This all starts with good leadership. I’ve worked for iHeartRadio now for 12 years and I’ve seen my share of leaders within this company. However one has me excited and that’s Bob Pittman. The quote I’m hearing in my office “It’s about providing the best customer experience.” -YES!
Yes, iHeartRadio is the “big box” radio group however when you have a leader like Bob Pittman focused on the right message it could really change the whole industry in a positive way! That’s what gets me excited.
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Dick, your comments are trenchant and astute as ever. The Comm Act of ’96 was truly a watershed to the destruction of the “public interest, convenience and necessity,” I will agree; but, remember that the rot set in with the early ’80s de-regulation that hit the industry, and created a climate for lessened news, public affairs and all sorts of creative radio programming. De-reg created a highly averse situation for not only talent but critical tech people who maintained the quality of what came over the air. ’96 was key, but for those of us active in the industry from the ’60s onward who were not only talent but true aficionados well-versed in the fine legal and tech points under which we were mandated to live, it was truly a shot over the bow that encouraged the shoddiest aspects of broadcast management, vis-a-vis talent, creativity and value-added programming. Today’s missing creativity has found its way to on-line radio via the internet, where we get to be “legal” pirates and create 21st century radio unfettered.
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Dick, I agree with Rich your comments are spot on. I graduated from WKU in 1978 and saw first hand how the ‘rot’ started in the 80s de-reg when ‘anybody and his brother’ could buy a radio station and ‘make money.’
A lot of folks did and made money, cut budgets for news, programming and any thing that required ‘people.’
While I got out of the business in the late 90s, I have seen small market operators (generally absentee owners) use every trick in the book to make money except what we know works, operating in the “public interest, convenience and necessity,”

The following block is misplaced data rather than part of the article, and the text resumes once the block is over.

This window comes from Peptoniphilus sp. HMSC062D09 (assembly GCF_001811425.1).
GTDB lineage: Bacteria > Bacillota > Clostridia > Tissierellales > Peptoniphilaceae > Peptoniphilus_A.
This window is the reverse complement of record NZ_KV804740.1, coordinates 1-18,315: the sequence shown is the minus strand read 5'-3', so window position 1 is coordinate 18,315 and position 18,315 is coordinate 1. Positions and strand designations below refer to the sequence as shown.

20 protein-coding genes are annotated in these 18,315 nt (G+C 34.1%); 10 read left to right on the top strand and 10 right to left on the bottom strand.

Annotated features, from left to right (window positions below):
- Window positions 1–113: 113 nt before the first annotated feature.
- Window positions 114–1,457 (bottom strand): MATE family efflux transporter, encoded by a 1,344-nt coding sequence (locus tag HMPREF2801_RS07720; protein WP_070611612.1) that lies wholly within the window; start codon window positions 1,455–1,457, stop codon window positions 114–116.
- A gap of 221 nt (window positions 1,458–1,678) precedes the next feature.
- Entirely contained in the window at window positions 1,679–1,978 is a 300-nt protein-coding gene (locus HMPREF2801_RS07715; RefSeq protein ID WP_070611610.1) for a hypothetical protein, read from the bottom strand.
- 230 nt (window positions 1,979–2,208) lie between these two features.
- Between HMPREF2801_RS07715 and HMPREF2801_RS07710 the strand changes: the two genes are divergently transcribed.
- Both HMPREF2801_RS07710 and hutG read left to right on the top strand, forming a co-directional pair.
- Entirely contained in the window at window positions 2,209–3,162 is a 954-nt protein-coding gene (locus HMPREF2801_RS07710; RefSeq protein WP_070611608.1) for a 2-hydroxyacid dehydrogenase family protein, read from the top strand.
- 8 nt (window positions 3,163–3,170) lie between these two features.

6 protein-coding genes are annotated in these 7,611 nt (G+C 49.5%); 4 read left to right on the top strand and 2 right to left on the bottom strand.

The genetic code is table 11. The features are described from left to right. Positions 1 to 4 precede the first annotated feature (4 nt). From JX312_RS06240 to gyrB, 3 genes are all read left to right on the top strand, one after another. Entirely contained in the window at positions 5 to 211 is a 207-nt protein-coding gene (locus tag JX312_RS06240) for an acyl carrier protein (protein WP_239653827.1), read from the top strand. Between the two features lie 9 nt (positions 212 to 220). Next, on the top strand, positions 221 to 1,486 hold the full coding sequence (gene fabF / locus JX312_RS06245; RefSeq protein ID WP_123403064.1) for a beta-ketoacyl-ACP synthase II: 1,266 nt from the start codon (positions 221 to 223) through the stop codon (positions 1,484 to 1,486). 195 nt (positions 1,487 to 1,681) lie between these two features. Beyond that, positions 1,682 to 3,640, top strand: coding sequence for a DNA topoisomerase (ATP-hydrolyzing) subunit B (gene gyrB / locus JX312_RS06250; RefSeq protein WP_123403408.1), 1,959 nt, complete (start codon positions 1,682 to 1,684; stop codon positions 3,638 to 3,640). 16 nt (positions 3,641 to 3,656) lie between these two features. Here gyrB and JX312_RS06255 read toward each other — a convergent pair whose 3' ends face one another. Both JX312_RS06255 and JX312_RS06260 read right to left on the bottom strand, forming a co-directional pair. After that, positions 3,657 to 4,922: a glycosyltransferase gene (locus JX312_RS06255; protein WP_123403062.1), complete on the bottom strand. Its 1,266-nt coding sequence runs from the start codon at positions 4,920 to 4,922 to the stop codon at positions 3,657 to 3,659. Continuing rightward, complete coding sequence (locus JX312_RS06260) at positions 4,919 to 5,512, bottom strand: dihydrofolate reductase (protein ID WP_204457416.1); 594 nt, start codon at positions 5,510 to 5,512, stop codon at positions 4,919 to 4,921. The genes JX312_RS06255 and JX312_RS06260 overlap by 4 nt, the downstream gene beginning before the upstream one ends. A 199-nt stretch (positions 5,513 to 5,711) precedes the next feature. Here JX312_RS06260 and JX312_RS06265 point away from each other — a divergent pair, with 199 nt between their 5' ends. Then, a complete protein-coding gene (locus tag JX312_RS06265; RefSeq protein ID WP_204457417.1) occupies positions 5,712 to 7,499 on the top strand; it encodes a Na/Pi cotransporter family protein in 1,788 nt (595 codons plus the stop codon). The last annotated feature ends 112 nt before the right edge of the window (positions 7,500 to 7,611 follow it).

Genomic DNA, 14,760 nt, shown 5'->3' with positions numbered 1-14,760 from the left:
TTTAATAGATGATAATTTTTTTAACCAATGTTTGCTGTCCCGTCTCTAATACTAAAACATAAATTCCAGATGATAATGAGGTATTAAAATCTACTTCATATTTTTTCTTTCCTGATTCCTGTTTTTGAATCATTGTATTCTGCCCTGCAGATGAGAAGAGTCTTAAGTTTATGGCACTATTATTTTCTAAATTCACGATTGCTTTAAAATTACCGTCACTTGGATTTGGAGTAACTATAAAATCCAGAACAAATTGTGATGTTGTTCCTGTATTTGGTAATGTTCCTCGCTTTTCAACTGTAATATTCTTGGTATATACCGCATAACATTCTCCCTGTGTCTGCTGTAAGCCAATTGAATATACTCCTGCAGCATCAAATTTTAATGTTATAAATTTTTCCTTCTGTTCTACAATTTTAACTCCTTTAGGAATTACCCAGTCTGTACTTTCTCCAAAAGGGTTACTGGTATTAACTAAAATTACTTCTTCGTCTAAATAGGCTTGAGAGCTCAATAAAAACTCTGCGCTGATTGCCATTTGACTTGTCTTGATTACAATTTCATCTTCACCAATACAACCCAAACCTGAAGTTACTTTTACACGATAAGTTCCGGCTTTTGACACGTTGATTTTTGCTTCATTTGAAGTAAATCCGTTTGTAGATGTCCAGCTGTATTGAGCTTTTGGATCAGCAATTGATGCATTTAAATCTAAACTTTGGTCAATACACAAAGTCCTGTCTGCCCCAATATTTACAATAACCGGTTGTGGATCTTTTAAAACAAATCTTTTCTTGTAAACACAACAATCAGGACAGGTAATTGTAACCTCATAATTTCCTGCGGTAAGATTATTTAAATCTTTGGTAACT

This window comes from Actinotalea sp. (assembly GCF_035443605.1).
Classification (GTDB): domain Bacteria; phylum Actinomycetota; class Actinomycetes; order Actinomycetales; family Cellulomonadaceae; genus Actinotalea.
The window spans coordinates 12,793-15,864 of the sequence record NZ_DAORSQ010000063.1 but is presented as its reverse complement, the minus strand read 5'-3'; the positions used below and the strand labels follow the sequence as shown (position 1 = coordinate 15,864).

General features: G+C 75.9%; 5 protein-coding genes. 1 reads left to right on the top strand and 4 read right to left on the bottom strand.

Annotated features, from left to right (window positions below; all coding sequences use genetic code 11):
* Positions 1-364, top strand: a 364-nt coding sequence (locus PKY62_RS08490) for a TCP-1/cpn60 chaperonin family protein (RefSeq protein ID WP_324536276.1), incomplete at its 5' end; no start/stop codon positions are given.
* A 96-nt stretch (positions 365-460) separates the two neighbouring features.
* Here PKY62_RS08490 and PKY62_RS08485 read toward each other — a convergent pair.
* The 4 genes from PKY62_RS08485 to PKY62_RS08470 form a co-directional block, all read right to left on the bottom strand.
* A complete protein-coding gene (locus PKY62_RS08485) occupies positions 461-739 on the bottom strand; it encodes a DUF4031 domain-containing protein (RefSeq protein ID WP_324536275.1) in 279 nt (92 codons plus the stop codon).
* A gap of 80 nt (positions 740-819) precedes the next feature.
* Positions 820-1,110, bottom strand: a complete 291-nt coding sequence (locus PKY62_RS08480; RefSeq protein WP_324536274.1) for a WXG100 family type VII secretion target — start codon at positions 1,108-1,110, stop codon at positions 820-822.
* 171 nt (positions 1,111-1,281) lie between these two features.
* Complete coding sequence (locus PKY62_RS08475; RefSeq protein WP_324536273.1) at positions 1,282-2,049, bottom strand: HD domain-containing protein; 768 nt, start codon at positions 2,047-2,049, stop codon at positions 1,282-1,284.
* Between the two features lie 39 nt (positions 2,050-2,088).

Another example is Microsoft. I’m amazed at their shift in focus from “shareholder value” to “customer first”. As someone who works in both broadcasting and high tech its easy to spot where the focus is – and quickly.
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I love a good story as much as anyone, but I also know the history of radio, and I know that radio was invented to maximize shareholder value. When you read the writings of Marconi and Sarnoff, it was all about profit. When you read how RCA duped shareholders into buying their stock during the Great Depression, you realize that what we see today is nothing new. When you read the Congressional testimony that led to the Public Broadcasting Act of 1967, you realize that radio was never the idyllic place you may remember. Radio was already focused on maximizing value in the 60s. That’s why Congress voted to create a form of radio that wasn’t built on profit or ratings. There at Western Kentucky University, you have a non-commercial, public radio station that was built on that heritage. The “land grab” that you say took place in 1996 actually began in the early 80s with Docket 80-90, and the creation of thousands of new commercial radio stations, that made the kind of competition you talk about impossible. The 96 Act was an attempt by the FCC to correct the problems it created in the 80s. The biggest legacy of the 96 Act was the recreation of AT&T, a company that had been broken up in the 70s. The real “land grab” has to do with the buying of spectrum, something broadcasters can’t do, but telecom companies can. If you want to focus on something that’s bad for the public interest, that’s a good place to start. But the history of radio is filled with stories of big corporations, such Westinghouse, RCA, GE, as well as a bunch of big insurance companies whose primary purpose in owning radio was for an investment. All that happened long before 1996.
TheBigA makes some good points, but Dick, I get your other point – the point, when I got into radio was to DO GOOD RADIO and the listeners, the ratings and the ad dollars would follow. Nowadays, serving the listener is an afterthought – and THAT’S what’s wrong with radio today.
Yes, I agree with you Jerry. Peter Drucker said the purpose of a business was to “create a customer.” In radio that went double. First you had to create a listener. Then the talented folks in the sales department could create a customer who wanted to expose his/her product or service to that audience to build their business. The customer must always come first.